The Murry's included both the old and new forms of Orb in the show.

The next part of the show was titled “A Typical American Family”, and displayed a family living in a shambles, cowering in front of a fireplace with clothes hanging off them. “Life on Earth is improving each day. The benefits of Orb rule will be apparent to the people of Earth very soon.” I wasn’t so sure of that, and began pixel hunting the room for clues. It turned out that I could click on the fireplace, and doing so took me up to a garbage-filled room. The words “Zac’s howse” were written on the wall, so clearly I’d found the place I needed to be. Yet frustratingly, despite minutes of pixel hunting and trying every item I had, there appeared to be absolutely nothing that I could do there! Why was West so important? Surely I must gain something by solving the West puzzle and finding my way to the Wax Museum?! I re-explored each of the rooms in the show, but eventually had exhausted every possible angle. I was very relieved indeed when on departing the museum, the Orb’s contacted me. It looks like I’ve done everything I needed to do on Day 2! Time to find out what Day 3 will bring. Hopefully it connects all these dots I have floating around in my brain!


Requested Image: This one's for you Canageek


Bones and blood are all the rage in interior decorating since the invasion

Session Time: 2 hours 00 minutes
Total Time: 8 hours 00 minutes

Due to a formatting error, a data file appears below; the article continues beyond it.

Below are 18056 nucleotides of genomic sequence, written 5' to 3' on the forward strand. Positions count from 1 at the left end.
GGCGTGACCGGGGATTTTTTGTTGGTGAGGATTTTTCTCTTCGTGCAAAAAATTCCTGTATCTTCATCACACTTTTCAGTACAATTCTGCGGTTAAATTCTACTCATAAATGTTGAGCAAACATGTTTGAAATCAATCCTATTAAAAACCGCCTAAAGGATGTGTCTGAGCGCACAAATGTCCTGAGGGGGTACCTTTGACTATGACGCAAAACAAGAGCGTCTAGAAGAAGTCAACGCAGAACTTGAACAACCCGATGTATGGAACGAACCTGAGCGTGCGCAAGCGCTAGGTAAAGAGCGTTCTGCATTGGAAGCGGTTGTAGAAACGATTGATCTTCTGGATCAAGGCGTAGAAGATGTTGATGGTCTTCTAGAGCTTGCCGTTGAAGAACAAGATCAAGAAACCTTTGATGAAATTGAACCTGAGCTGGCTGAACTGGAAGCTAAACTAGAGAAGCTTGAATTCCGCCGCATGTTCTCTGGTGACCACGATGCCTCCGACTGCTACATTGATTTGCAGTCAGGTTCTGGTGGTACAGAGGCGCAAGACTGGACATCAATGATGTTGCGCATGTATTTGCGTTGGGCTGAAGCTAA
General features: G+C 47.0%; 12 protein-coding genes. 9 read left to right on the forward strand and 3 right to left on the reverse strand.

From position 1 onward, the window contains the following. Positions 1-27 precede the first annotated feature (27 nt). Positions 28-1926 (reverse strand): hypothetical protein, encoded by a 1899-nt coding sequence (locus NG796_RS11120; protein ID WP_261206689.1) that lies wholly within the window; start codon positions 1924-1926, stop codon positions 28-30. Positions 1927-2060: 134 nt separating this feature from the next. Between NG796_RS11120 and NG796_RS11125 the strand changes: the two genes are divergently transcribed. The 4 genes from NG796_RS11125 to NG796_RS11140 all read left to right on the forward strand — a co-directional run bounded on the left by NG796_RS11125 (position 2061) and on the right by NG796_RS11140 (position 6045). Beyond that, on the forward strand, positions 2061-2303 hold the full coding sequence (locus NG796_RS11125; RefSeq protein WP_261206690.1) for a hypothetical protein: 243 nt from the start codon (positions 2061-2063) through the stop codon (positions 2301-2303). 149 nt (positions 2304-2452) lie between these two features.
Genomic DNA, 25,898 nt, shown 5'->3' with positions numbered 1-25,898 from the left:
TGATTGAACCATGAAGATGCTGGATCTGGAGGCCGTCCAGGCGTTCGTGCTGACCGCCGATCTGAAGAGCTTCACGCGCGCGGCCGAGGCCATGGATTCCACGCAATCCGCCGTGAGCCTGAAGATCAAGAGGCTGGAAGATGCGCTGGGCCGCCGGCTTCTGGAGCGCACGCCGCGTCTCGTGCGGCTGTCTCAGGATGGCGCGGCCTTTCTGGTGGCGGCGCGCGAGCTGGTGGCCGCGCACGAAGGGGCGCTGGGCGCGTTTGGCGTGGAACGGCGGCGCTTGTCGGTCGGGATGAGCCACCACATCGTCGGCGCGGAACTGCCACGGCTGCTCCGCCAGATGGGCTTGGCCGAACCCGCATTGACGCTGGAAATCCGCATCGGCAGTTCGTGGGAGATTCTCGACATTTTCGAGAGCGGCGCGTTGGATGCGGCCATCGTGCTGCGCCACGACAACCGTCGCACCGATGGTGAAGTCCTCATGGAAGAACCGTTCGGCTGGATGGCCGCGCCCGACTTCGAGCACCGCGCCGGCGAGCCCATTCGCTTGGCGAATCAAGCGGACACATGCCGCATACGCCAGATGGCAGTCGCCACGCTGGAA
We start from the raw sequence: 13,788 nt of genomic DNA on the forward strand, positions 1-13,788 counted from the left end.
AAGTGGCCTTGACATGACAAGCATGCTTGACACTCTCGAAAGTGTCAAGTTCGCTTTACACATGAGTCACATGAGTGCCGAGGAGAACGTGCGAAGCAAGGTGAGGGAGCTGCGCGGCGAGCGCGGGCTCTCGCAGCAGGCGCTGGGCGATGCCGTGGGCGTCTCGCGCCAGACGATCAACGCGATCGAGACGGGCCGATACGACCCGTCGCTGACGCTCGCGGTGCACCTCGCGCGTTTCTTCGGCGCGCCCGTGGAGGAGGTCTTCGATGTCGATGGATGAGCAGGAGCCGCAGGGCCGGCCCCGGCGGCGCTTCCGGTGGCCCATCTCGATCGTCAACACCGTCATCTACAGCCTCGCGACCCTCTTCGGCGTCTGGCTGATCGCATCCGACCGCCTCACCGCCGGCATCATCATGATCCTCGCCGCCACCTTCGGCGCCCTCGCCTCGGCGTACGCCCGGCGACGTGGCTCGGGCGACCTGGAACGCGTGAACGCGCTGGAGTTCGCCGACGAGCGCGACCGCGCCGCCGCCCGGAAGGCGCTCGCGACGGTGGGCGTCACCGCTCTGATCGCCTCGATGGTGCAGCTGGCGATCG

Note Regarding Spoilers and Companion Assist Points: I've written a set of rules regarding spoilers and companion assist points. Please read it here before making any comments that could be considered a spoiler in any way. The short of it is that no points will be given for hints or spoilers given in advance of me requiring one. Please...try not to spoil any part of the game for me...unless I really obviously need the help...or I specifically request assistance. In this instance, I've not made any requests for assistance. Thanks!

63 comments:

  1. This is getting even more interesting! This would have made a good novel. Someone call William Gibson...

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    1. I've never read a Gibson novel. Yet another thing that I should remedy one day. I've spent more time in fantasy than science fiction, but that has more to do with the length of fantasy series than anything else.

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    2. Yeah, I understand that Mr. Gibson is a very important writer, saving Science Fiction in the same way Nirvana saved rock.

      ...that doesn't mean I can stand either one of them.

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  2. Interesting. There were several of us who were sure you would need help on the inches bit. I'm sad that we didn't get to see the wax museum scene with the family in front of the fireplace though.